Sweden’s government is being quietly rocked by a major scandal. So far the market has paid it little regard, but, as Citi warns, it may soon escalate...
Sweden appears to have accidentally leaked the details of almost all of its citizens. And now it's getting worse as the leak happened in 2015, but only emerged last week. As The Indepedent reports,
The leak allowed unvetted IT workers in other countries to see the details of people registered in Swedish government and police databases.
It happened after the government looked to outsource data held by the Transport Agency, but did so in a way that allowed that information to be available to almost anyone, critics have claimed.
The opposition is seeking to boot out the ministers of infrastructure, defence and the interior – Anna Johansson, Peter Hultqvist and Anders Ygeman, respectively – for their role in outsourcing IT-services for the Swedish Transport Agency in 2015.
Prime Minister Stefan Lofven admitted Monday his country and its citizens were exposed to risks by potential leaks as a result of the contract.
"This is a disaster," Swedish PM Lofven said. "This has exposed Sweden and Swedish citizens to risks."
The minority government has said that contract process – won by IBM Sweden – was speeded up, bypassing some laws and internal procedures in a manner that may have led to people abroad, handling servers with sensitive materials.
As Reuters reports, the scandal has raised questions about the way it has been handled within the government. The security police informed the Justice Ministry in late 2015 but Lofven said he only found out about it early this year.
Lofven said Anna Johansson, minister of infrastructure and responsible for the Transport Agency, had not passed information on to him.
Johansson on Sunday in turn blamed one of her former state secretaries for not informing her about the scandal.
"I wish I had been informed earlier," Lofven said while adding he had no plans to fire any ministers. "I have full confidence in them (ministers) until I say otherwise."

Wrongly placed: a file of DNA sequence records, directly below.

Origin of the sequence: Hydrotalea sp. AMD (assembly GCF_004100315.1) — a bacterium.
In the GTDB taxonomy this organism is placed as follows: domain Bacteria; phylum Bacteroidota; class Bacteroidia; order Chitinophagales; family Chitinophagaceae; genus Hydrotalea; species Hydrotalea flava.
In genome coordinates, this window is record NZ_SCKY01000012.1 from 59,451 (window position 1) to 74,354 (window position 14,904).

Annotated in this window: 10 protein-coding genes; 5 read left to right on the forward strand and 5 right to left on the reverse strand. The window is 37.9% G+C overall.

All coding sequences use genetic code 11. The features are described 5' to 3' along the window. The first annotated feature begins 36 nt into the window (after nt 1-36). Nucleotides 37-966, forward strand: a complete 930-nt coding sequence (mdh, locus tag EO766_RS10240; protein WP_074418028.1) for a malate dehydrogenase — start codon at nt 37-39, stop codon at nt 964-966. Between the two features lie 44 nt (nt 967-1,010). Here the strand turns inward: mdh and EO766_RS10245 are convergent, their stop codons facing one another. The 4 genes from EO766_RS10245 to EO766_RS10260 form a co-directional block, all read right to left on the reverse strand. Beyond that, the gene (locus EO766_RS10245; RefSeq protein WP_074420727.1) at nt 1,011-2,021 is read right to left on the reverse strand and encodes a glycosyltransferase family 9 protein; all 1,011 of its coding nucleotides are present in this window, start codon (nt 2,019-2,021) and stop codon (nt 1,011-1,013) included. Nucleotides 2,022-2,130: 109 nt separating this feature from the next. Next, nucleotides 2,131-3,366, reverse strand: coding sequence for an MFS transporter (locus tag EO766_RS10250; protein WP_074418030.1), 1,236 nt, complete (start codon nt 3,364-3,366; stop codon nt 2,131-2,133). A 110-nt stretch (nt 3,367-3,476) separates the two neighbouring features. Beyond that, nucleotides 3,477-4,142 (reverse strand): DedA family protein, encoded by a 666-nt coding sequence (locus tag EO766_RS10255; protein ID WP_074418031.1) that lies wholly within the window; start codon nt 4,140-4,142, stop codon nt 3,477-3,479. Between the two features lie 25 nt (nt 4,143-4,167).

However, as The Independent notes, the centre right opposition Alliance, comprising the Moderate, Centre, Liberal and Christian Democrat parties, has taken aim at Lofven's cabinet...
"It is obvious (they) have neglected their responsibility. They have not taken action to protect Sweden's safety", Centre party leader Annie Loof told a news conference.
Parliament is in recess but the opposition parties will submit a request to the speaker to summon legislators for a vote within 10 days.
If the opposition gets a majority the ministers will have to resign, a likely outcome as the nationalist Sweden Democrats have said they will support a vote of no-confidence.
"There are only two alternatives, either a new election or he himself (Lofven) resigns," Sweden Democrats leader Jimmie Akesson said.
"It feels like it's possible, yes," Anna Kinberg Batra, leader of the Moderates said.
As Citi notes, SEK has strengthened so far this week and no dramatic headlines seem to be impacting the currency yet, but some political noise may be on the way.
IBM Sweden says it never comments on relations with clients. The government said it had no comment pending a later statement, which Swedish Prime Minister Lofven just announced that he will hold a press conference on July 27th at 10am CET.
Finally we wonder how long before Sweden blames Russia for leaking this 2-year-old secret.